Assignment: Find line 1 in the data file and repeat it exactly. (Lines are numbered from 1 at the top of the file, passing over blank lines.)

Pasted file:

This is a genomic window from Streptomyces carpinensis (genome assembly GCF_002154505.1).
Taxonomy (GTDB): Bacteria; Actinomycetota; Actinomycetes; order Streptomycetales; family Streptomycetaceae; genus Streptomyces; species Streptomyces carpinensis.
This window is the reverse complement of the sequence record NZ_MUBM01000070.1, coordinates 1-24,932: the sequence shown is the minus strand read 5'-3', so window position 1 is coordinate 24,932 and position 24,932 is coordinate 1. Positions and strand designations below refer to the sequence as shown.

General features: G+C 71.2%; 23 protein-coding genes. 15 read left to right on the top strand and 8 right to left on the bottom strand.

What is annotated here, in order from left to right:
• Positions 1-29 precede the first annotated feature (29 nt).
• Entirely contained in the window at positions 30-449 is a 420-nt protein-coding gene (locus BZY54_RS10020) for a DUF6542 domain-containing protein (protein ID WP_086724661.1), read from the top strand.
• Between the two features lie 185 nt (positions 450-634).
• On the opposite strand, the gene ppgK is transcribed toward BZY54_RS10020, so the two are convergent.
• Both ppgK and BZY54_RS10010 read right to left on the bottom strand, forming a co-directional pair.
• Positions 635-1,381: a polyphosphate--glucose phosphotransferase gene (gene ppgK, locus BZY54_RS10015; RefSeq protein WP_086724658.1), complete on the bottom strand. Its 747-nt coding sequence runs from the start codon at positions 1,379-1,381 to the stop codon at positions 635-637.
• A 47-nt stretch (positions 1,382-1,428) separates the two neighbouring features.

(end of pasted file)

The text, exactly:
This is a genomic window from Streptomyces carpinensis (genome assembly GCF_002154505.1).